We didn't want to look at the finished countertop and be able to easily see the one foot sections, so we cut the mesh in places and when gluing, slid them around just the slightest bit so that they looked 'handplaced'. We didn't want it to look like it rolled off an assembly line in a factory, but we also didn't want it to be sloppily made, somewhere in between.
One trick: we took a pic with our digital camera to reference where all the bits and pieces went. After each section is laid out, then you remove them to put glue down, it's tricky to remember just where this triangular piece and those three single tiles go back on. This worked pretty well.
Remove the tiles where your faucet will go. We also butted our tiles right up to the backsplash, then tiled up the backsplash.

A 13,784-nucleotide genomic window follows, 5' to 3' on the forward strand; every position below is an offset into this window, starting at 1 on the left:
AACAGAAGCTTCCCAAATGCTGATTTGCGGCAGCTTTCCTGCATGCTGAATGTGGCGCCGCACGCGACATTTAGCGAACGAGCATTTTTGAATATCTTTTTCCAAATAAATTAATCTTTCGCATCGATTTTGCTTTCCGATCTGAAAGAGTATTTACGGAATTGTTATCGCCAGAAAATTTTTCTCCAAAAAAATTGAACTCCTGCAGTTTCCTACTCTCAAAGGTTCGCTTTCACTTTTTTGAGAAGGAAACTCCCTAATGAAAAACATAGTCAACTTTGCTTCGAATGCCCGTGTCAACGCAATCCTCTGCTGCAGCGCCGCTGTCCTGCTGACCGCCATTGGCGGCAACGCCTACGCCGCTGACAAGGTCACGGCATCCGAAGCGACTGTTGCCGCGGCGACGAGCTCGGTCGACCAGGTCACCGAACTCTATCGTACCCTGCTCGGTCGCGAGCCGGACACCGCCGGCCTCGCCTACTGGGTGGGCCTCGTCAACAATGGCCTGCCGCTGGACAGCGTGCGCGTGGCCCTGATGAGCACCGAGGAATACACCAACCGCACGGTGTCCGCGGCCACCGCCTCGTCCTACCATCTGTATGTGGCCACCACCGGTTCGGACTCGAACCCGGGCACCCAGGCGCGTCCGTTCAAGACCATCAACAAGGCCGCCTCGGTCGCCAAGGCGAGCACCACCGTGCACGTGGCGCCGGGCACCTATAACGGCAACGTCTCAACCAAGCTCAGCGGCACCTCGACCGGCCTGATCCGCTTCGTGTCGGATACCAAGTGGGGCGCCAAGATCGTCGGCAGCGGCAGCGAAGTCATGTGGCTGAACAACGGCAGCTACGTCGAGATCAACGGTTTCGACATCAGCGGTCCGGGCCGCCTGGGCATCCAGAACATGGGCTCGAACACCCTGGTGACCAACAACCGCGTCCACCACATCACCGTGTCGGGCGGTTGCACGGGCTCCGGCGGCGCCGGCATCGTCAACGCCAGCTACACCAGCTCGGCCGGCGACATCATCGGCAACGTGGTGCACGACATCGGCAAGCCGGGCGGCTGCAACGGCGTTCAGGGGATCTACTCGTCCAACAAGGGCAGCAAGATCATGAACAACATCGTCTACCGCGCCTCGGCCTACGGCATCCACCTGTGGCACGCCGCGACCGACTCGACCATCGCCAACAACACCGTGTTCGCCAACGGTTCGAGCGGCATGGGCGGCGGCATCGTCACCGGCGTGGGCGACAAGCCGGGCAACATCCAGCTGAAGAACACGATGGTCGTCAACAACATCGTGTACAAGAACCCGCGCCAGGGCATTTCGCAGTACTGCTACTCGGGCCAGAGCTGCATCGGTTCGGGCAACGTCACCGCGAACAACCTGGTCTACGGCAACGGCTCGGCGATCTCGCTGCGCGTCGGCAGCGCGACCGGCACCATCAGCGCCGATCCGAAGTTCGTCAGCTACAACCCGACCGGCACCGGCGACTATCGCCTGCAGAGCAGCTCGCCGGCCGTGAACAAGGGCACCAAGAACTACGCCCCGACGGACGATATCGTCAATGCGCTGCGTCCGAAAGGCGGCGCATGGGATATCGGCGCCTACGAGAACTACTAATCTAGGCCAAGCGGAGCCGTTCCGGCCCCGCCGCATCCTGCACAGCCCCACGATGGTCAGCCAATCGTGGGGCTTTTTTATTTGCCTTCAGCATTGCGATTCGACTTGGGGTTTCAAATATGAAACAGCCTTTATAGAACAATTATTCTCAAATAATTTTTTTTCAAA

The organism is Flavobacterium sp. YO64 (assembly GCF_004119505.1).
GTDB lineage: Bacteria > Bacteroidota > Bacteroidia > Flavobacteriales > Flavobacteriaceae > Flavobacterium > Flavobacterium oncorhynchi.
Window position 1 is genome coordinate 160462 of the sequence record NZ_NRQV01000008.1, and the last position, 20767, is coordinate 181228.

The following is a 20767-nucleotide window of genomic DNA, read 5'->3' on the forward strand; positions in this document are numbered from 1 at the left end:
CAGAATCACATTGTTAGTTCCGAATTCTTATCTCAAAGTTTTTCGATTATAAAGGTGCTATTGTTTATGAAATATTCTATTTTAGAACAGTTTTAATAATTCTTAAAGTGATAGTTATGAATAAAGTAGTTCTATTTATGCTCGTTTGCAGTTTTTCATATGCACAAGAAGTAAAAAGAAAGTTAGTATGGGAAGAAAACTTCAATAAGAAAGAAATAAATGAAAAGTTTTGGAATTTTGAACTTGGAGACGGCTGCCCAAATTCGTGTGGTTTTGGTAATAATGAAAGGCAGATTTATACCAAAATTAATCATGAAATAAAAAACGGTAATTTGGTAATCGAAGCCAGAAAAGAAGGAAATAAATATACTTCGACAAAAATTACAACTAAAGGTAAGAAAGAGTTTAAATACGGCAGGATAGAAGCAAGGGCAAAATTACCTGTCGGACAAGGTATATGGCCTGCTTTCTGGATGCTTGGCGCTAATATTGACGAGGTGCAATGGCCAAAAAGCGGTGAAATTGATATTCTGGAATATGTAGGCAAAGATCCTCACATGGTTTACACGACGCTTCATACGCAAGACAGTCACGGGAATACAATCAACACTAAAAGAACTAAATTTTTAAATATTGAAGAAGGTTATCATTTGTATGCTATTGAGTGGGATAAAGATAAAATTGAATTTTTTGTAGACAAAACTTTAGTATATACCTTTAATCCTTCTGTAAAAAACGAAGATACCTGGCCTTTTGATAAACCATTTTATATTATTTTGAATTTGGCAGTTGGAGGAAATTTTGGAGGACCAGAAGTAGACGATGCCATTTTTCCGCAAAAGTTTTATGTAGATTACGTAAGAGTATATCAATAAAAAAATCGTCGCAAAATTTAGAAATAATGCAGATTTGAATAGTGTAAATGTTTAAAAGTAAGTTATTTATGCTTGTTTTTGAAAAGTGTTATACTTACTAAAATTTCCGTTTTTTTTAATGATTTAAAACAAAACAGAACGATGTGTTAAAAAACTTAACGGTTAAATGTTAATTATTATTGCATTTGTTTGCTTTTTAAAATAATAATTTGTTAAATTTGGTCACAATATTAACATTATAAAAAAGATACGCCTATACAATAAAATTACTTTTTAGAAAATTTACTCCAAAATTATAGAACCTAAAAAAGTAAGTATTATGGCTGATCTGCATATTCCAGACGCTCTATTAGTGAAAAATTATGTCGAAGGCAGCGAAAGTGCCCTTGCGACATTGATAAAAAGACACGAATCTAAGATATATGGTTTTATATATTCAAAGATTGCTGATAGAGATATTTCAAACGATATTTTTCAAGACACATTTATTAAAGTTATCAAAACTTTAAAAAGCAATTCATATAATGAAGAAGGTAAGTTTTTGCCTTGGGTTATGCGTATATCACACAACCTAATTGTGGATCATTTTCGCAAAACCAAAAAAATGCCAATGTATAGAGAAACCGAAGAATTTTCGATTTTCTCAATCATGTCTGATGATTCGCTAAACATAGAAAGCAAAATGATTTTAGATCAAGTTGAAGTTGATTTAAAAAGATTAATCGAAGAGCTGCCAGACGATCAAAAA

We placed our tiles so that there was a smidge of an overhang, so that when we tiled the trim around the edge of the vanity, they'd be butted up as well and make for a neat edge.
Step 7: Start Slapping Down Some Glue.
We used a thin set mortar called Versabond. It has anti-mold properties (they probably all do). Mix it with water, don't inhale the dust and use rubber gloves. You will need a specific trowel with notches cut out depending on what size tile you choose. I think it's the smaller the tile, the smaller the notch (for example, 1/16th"), if you're laying 12" tiles on a floor, you'd probably need a deeper notch (more glue).
You had to work fairly quickly, as the open time (the time before it sets) was around 15 minutes. We did this in sections. Glue (thin set) on one quarter of the counter top, then with clean hands, place the tiles. Then more thin set and more tiles. Working quickly, we placed the tiles, then had just enough time left to work them around, wiggle them into place so that it wouldn't have that 'factory made' look. Again, we didn't want people to look at it and be able to clearly make out the foot sections of tile.